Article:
Take the 2-minute tour ×
Stack Overflow is a question and answer site for professional and enthusiast programmers. It's 100% free, no registration required.

I'm creating HTML documents for printing, by testing I found that width of around 650px is close to the margin. It's also good for PDF documents since I need to convert the HTML to PDF if the client wishes to.

Can you tell me what is the suggested width in px for a print HTML document, that afterwards needs to be converted to PDF? I know these are relative to the DPI and stuff like that, but there should be a simpler guide to this .... e.g. most of the sites that can offer printing of certain pages, have a fixed width of around 600px for the content.


share|improve this question

4 Answers 4

Pixels and Dots-Per-Inch are different beasts entirely, there is no simple way to translate from one to another. Obviously, then, I suggest not trying to do so.

Instead, I'd suggest using a print style-sheet and defining widths and sizes in relevant terminology for the medium, such as pt (point), pc (picas), cm, mm or in (centimetres, millimetres or inches)...

share|improve this answer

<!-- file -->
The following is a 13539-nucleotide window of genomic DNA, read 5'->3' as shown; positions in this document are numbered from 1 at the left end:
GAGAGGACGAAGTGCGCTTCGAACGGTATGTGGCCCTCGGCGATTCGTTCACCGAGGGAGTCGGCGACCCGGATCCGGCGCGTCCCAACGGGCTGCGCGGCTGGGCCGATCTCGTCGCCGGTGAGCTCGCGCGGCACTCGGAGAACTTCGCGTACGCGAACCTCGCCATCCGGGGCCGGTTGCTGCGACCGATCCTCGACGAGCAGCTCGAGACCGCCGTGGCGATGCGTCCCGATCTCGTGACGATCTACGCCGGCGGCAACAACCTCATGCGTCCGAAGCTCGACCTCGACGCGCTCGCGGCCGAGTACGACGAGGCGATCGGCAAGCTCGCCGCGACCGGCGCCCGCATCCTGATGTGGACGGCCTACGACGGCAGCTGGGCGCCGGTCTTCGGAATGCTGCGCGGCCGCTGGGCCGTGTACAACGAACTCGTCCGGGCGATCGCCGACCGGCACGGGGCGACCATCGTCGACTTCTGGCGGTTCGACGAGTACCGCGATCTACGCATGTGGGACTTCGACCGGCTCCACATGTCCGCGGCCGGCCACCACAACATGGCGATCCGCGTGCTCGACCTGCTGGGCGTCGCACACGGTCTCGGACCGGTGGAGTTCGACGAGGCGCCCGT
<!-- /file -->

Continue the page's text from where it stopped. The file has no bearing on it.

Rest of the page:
+1 for the print style sheet –  k3b Aug 2 '12 at 18:00

Printing is generally specified in mm rather than pixels. I would suggest calculating to the paper size you're targeting.

See: http://www.unitconversion.org/unit_converter/typography.html

share|improve this answer

The best approach is to make all the parameters configurable (with some common default values): width, height, and px/pt ratio. For US you may neeed USLetter, for Europe, Russia - A4. px/pt is a hardware dependent parameter. You can make it configurable to fit different needs. P.S. All these come from my 6-year experience on XML to PDF software.

share|improve this answer

I'm asking something specific here - have you done a similar thing before, that is having a print-ready HTML with stylesheet defined and then converting it to PDF? What is the methodology that you use, in terms of units, measures? From the posts above, seems like you haven't ... I'd rather appreciate a more concrete answer to this. Thanks.

share|improve this answer

Your Answer


By posting your answer, you agree to the privacy policy and terms of service.

Not the answer you're looking for? Browse other questions tagged or ask your own question.